In our sample, 3 patients fulfilled criteria for mild cognitive impairment (MCI). One patient received bilateral DBS and the other 2 patients received a unilateral DBS treatment procedure. We chose to use the MCI consensus criteria established by the Movement Disorder Society Task Force Guidelines.31 MCI was therefore considered to be present when impairments (test results a minimum of 1 SD below normal performance of nonimpaired individuals) were found on at least 2 tests within a single cognitive domain, with other domains unimpaired, or on at least 1 test in 2 or more cognitive domains.

Surgical Procedure

Stereotactic implantation of the DBS electrodes 3389 (Medtronic) was performed using the Leksell frame model G (Elekta Instruments). To identify and target the cZi (slightly posteromedial to the tail of the STN, at the axial level of the maximal diameter of the red nuclei), stereotactic T2-weighted 1.5-T MRI sequences were used (Fig. 1). Typically, the center of the deepest contact was targeted 4 mm below the anterior commissure–posterior commissure line and 12 mm lateral and 7.5 mm posterior to the midcommissural point. The same surgeon (P.B.) performed all surgical procedures.

FIG. 1.
FIG. 1.

The target point in the cZi (red X), medial to the tail of the STN. Rn = red nucleus. Figure is available in color online only.

Neuropsychological Evaluation

All patients were assessed by the same senior neuropsychologist (J.P.) preoperatively and 12 months postoperatively. The major cognitive domains were assessed by using the following tests.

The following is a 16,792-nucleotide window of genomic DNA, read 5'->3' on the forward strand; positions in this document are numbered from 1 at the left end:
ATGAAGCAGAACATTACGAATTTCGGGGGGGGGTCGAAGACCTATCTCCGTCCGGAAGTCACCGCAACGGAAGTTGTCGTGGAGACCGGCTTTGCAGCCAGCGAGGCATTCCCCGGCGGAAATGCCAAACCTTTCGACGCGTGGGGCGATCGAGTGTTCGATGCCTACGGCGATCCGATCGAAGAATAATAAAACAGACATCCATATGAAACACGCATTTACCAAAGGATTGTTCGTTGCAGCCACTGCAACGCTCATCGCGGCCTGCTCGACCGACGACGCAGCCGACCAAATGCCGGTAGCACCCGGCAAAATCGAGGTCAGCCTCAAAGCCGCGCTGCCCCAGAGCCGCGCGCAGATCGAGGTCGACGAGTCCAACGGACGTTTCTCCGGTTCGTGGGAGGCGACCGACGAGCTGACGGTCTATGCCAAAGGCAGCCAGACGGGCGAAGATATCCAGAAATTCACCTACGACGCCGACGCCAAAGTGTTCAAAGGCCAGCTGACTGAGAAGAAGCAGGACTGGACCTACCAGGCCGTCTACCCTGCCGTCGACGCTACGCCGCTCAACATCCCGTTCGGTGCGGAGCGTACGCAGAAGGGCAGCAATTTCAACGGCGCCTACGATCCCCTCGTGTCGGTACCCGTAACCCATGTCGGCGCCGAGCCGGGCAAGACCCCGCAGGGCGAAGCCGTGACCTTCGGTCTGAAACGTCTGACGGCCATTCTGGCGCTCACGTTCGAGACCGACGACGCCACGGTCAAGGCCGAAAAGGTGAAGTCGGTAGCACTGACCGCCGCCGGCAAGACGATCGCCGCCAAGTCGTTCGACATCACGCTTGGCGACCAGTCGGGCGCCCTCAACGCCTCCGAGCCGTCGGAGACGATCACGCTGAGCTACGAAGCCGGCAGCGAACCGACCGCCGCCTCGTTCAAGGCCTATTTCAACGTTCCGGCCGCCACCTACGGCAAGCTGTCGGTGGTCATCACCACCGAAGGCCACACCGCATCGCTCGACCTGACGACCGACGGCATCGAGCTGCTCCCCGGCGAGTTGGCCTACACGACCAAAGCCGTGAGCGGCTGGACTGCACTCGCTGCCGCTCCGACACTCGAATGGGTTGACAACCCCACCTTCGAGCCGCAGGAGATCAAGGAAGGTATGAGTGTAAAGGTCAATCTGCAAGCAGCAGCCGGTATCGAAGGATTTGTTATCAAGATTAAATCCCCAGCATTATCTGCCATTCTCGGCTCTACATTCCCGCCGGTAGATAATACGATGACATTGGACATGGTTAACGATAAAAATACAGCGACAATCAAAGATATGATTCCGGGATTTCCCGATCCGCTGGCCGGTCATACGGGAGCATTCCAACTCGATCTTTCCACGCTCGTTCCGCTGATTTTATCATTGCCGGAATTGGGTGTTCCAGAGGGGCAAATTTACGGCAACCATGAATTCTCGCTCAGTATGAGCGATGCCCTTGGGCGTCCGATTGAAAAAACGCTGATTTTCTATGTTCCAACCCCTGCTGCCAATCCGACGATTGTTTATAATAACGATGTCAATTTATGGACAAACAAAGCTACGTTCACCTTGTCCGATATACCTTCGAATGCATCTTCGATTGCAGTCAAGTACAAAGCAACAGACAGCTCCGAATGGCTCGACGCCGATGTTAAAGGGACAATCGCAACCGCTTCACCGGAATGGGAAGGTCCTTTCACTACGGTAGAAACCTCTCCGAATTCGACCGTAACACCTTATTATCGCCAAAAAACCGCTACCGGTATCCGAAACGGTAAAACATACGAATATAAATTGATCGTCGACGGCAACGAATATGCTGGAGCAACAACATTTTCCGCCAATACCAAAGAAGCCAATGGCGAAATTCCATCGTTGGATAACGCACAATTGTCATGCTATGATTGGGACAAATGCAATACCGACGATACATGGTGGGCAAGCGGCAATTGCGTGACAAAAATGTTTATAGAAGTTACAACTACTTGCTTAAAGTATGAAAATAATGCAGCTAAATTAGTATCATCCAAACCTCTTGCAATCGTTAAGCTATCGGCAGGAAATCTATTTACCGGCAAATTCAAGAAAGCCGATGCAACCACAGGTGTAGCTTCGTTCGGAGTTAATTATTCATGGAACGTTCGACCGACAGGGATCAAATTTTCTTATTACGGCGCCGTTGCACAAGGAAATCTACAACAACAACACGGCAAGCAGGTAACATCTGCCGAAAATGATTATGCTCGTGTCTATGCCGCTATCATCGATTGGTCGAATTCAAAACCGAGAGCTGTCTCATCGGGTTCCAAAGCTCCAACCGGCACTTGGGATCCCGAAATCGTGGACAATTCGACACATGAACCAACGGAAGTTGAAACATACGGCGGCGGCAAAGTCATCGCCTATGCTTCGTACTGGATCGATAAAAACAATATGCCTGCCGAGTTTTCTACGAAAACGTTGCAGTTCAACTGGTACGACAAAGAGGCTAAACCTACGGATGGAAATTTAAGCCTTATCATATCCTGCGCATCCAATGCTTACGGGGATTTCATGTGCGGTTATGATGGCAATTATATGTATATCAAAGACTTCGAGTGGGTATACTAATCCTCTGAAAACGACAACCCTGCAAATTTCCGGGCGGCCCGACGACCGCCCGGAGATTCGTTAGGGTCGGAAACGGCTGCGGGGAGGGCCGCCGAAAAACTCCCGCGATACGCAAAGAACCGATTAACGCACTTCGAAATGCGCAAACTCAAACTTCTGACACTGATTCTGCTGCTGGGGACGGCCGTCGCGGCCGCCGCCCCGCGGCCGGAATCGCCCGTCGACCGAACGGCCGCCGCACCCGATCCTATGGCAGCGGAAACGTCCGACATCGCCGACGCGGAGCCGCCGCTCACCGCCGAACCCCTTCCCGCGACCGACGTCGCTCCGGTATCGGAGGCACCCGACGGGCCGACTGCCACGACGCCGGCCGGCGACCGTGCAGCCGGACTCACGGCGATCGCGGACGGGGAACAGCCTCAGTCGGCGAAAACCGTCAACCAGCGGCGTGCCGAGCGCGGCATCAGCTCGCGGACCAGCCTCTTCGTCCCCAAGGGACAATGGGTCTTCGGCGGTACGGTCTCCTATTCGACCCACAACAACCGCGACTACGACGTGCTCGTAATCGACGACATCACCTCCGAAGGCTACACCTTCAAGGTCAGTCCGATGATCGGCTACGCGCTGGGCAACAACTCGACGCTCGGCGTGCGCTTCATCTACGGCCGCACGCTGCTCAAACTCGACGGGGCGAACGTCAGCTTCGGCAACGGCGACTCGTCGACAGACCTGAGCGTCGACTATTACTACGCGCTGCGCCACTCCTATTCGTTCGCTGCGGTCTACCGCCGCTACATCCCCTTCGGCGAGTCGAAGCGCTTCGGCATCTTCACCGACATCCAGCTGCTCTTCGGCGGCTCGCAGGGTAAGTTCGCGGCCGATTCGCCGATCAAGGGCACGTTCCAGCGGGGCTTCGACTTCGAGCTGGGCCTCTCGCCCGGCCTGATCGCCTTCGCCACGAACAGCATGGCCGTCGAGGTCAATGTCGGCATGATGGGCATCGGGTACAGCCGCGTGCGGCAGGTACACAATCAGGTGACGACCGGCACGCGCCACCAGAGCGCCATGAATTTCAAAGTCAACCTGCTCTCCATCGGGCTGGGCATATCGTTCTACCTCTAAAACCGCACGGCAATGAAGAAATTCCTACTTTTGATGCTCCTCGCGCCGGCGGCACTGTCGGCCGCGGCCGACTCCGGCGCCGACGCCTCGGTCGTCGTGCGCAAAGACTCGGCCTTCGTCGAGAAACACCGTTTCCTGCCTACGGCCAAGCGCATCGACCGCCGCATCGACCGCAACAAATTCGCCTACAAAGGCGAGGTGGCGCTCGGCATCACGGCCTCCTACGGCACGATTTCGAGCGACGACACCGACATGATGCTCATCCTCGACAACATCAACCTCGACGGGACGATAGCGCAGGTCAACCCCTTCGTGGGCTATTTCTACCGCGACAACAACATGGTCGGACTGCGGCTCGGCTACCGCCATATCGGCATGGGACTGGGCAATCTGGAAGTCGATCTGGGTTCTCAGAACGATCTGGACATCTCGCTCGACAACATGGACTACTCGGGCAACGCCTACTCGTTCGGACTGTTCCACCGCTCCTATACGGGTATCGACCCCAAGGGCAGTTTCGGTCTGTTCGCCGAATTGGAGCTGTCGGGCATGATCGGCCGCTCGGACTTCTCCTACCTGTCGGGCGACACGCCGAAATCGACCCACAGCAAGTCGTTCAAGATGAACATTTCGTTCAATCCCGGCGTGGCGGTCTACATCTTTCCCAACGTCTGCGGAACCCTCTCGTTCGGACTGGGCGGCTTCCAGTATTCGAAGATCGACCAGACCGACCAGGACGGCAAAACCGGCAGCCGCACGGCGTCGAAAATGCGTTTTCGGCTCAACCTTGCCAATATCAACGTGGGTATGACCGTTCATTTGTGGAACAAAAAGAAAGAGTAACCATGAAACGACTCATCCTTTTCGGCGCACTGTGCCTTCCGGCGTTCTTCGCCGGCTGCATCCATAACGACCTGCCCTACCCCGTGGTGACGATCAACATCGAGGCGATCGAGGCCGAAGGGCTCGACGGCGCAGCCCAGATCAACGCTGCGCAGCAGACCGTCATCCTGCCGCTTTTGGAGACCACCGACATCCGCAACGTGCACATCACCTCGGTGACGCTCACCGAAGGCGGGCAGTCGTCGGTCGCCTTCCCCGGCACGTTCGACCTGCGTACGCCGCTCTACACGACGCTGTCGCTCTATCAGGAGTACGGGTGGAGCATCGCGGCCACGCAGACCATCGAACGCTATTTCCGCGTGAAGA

Global Cognitive Function

Ravens colored matrices is a nonverbal measure of intelligence and global mental ability and nonverbal reasoning with a maximum score of 36. Results are presented in percentiles standardized based on age group.37

A Swedish version of the National Adult Reading Test (NART-SWE) is designed to estimate premorbid IQ with the use of irregularly spelled and pronounced words. The patient is asked to read the words aloud and from the number of correct pronunciations an estimate of premorbidity was obtained. The results are presented as index scores, with a mean score of 100 ± 15.38

Memory

The Claeson-Dahls test is a test of verbal learning and memory (retention) administered in Swedish. Ten words are read out loud to the patient, and after a 15-second pause, the patient recalls as many as possible. This portion of the test is completed after a maximum of 10 repetitions, or when the patient has succeeded in recalling all 10 words correctly 2 consecutive times. After 30 minutes the patient is asked to again recall as many words as possible. In addition to delayed recall, a delayed recognition task is also administered. Four alternate versions are available for retest conditions. Results are calculated based on the number of words recalled and the number of times the list of words needs to be repeated. A low score indicates a faster learning curve.10